PubDate: 2017-10-17T09:41:41-07:00
      DOI: 10.1073/pnas.1708609114
      Issue No: Vol. 114, No. 42 (2017)
       
  • Chemical substitutions in the selectivity filter of potassium channels do
           not rule out constricted-like conformations for C-type inactivation
           [Biophysics and Computational Biology]
    • Authors: Jing Li; Jared Ostmeyer, Eliot Boulanger, Huan Rui, Eduardo Perozo, Benoit Roux
      Pages: 11145 - 11150
      Abstract: In many K+ channels, prolonged activating stimuli lead to a time-dependent reduction in ion conduction, a phenomenon known as C-type inactivation. X-ray structures of the KcsA channel suggest that this inactivated state corresponds to a “constricted” conformation of the selectivity filter. However, the functional significance of the constricted conformation has...
      PubDate: 2017-10-17T09:41:41-07:00
      DOI: 10.1073/pnas.1706983114
      Issue No: Vol. 114, No. 42 (2017)
       
  • Structural basis underlying complex assembly and conformational transition
           of the type I R-M system [Biophysics and Computational Biology]
    • Authors: Yan-Ping Liu; Qun Tang, Jie-Zhong Zhang, Li-Fei Tian, Pu Gao, Xiao-Xue Yan
      Pages: 11151 - 11156
      Abstract: Type I restriction-modification (R-M) systems are multisubunit enzymes with separate DNA-recognition (S), methylation (M), and restriction (R) subunits. Despite extensive studies spanning five decades, the detailed molecular mechanisms underlying subunit assembly and conformational transition are still unclear due to the lack of high-resolution structural information. Here, we report the atomic...
      PubDate: 2017-10-17T09:41:41-07:00
      DOI: 10.1073/pnas.1711754114
      Issue No: Vol. 114, No. 42 (2017)
       
  • Tectonic conformational changes of a coronavirus spike glycoprotein
           promote membrane fusion [Biophysics and Computational Biology]
    • Authors: Alexandra C. Walls; M. Alejandra Tortorici, Joost Snijder, Xiaoli Xiong, Berend-Jan Bosch, Felix A. Rey, David Veesler
      Pages: 11157 - 11162
      Abstract: The tremendous pandemic potential of coronaviruses was demonstrated twice in the past few decades by two global outbreaks of deadly pneumonia. The coronavirus spike (S) glycoprotein initiates infection by promoting fusion of the viral and cellular membranes through conformational changes that remain largely uncharacterized. Here we report the cryoEM structure...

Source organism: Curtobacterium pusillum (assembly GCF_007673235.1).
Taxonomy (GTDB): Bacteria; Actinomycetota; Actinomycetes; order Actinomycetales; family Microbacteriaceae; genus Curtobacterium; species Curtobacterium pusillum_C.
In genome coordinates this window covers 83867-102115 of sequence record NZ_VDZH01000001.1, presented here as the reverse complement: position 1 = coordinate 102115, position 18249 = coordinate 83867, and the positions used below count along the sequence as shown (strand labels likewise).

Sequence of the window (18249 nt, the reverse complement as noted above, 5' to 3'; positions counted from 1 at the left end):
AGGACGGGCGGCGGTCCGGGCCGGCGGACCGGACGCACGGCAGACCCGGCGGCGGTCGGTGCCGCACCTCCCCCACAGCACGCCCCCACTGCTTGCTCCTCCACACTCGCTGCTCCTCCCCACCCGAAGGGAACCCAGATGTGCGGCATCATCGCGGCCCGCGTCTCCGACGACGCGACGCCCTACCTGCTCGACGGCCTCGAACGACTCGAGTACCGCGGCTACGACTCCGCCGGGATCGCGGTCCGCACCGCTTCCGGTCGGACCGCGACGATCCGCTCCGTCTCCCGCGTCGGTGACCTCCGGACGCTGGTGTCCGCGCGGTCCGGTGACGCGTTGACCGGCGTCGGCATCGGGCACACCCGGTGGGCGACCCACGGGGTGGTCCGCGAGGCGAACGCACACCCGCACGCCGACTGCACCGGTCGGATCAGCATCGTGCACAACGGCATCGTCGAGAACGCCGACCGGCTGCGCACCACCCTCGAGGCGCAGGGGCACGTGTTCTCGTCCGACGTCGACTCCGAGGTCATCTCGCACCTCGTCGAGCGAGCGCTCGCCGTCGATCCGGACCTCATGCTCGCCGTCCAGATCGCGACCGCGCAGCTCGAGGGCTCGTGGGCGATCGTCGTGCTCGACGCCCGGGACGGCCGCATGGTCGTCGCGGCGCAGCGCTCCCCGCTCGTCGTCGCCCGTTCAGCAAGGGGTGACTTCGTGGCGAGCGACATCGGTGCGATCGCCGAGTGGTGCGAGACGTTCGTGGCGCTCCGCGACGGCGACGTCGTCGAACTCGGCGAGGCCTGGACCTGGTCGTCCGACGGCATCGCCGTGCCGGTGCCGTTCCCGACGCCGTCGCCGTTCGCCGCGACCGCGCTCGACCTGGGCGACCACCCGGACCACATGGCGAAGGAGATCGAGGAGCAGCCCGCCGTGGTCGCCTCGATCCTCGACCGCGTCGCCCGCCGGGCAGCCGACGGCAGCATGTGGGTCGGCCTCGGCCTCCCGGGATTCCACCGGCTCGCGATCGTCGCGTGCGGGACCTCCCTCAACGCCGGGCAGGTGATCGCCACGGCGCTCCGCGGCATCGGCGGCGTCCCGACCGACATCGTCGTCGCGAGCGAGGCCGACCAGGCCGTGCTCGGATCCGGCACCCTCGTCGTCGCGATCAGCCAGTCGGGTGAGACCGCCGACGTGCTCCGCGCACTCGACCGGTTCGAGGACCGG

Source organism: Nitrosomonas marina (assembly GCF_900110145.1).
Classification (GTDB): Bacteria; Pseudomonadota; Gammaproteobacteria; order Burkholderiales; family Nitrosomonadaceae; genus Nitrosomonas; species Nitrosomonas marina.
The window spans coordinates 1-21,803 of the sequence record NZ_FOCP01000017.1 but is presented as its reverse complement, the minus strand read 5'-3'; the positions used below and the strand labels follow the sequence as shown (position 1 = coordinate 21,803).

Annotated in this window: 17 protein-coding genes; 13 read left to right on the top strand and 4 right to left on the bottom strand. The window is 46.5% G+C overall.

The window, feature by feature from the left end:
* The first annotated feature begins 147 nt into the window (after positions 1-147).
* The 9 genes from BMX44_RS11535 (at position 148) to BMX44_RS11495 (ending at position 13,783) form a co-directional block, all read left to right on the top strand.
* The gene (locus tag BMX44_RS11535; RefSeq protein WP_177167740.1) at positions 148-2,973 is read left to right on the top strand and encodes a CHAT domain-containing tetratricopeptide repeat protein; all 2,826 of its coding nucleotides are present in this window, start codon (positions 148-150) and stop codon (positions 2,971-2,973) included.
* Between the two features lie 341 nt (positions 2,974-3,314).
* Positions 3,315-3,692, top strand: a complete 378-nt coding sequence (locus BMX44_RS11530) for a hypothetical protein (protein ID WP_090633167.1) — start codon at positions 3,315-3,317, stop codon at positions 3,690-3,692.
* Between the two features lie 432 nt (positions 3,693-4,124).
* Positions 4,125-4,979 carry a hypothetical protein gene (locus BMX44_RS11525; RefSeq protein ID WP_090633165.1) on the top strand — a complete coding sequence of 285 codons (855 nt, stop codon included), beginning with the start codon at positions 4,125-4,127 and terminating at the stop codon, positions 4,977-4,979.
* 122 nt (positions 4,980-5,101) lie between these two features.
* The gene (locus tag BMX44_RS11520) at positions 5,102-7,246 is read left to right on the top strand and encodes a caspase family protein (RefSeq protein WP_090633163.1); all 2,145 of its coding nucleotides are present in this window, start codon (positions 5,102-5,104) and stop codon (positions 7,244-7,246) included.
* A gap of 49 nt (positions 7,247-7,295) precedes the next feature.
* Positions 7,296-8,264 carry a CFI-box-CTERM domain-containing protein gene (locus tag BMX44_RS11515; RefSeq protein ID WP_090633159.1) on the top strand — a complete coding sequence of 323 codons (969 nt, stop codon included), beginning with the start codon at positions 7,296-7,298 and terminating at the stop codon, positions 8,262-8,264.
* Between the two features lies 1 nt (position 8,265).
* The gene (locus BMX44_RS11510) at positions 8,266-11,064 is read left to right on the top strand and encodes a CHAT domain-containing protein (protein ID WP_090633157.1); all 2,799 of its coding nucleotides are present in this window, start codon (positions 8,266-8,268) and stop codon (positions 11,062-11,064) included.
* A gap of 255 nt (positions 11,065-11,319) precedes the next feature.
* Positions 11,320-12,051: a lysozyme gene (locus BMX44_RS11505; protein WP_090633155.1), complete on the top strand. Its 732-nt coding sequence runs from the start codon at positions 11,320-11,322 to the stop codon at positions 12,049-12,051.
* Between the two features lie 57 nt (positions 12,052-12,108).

PubDate: 2017-10-17T09:41:41-07:00
      DOI: 10.1073/pnas.1708727114
      Issue No: Vol. 114, No. 42 (2017)
       
  • Discovery of an O-mannosylation pathway selectively serving cadherins and
           protocadherins [Cell Biology]
    • Authors: Ida Signe Bohse Larsen; Yoshiki Narimatsu, Hiren Jitendra Joshi, Lina Siukstaite, Oliver J. Harrison, Julia Brasch, Kerry M. Goodman, Lars Hansen, Lawrence Shapiro, Barry Honig, Sergey Y. Vakhrushev, Henrik Clausen, Adnan Halim
      Pages: 11163 - 11168
      Abstract: The cadherin (cdh) superfamily of adhesion molecules carry O-linked mannose (O-Man) glycans at highly conserved sites localized to specific β-strands of their extracellular cdh (EC) domains. These O-Man glycans do not appear to be elongated like O-Man glycans found on α-dystroglycan (α-DG), and we recently demonstrated that initiation of cdh/protocadherin...
      PubDate: 2017-10-17T09:41:41-07:00
      DOI: 10.1073/pnas.1708319114
      Issue No: Vol. 114, No. 42 (2017)
       
  • Tree genetics defines fungal partner communities that may confer drought
           tolerance [Ecology]
    • Authors: Catherine A. Gehring; Christopher M. Sthultz, Lluvia Flores–Renteria, Amy V. Whipple, Thomas G. Whitham
      Pages: 11169 - 11174
      Abstract: Plant genetic variation and soil microorganisms are individually known to influence plant responses to climate change, but the interactive effects of these two factors are largely unknown. Using long-term observational studies in the field and common garden and greenhouse experiments of a foundation tree species (Pinus edulis) and its mutualistic...
      PubDate: 2017-10-17T09:41:41-07:00
      DOI: 10.1073/pnas.1704022114
      Issue No: Vol. 114, No. 42 (2017)
       
  • High-intensity urban light installation dramatically alters nocturnal bird
           migration [Ecology]
    • Authors: Benjamin M. Van Doren; Kyle G. Horton, Adriaan M. Dokter, Holger Klinck, Susan B. Elbin, Andrew Farnsworth
      Pages: 11175 - 11180
      Abstract: Billions of nocturnally migrating birds move through increasingly photopolluted skies, relying on cues for navigation and orientation that artificial light at night (ALAN) can impair. However, no studies have quantified avian responses to powerful ground-based light sources in urban areas. We studied effects of ALAN on migrating birds by monitoring...
      PubDate: 2017-10-17T09:41:41-07:00
      DOI: 10.1073/pnas.1708574114
      Issue No: Vol. 114, No. 42 (2017)
       
  • Interhost dispersal alters microbiome assembly and can overwhelm host
           innate immunity in an experimental zebrafish model [Ecology]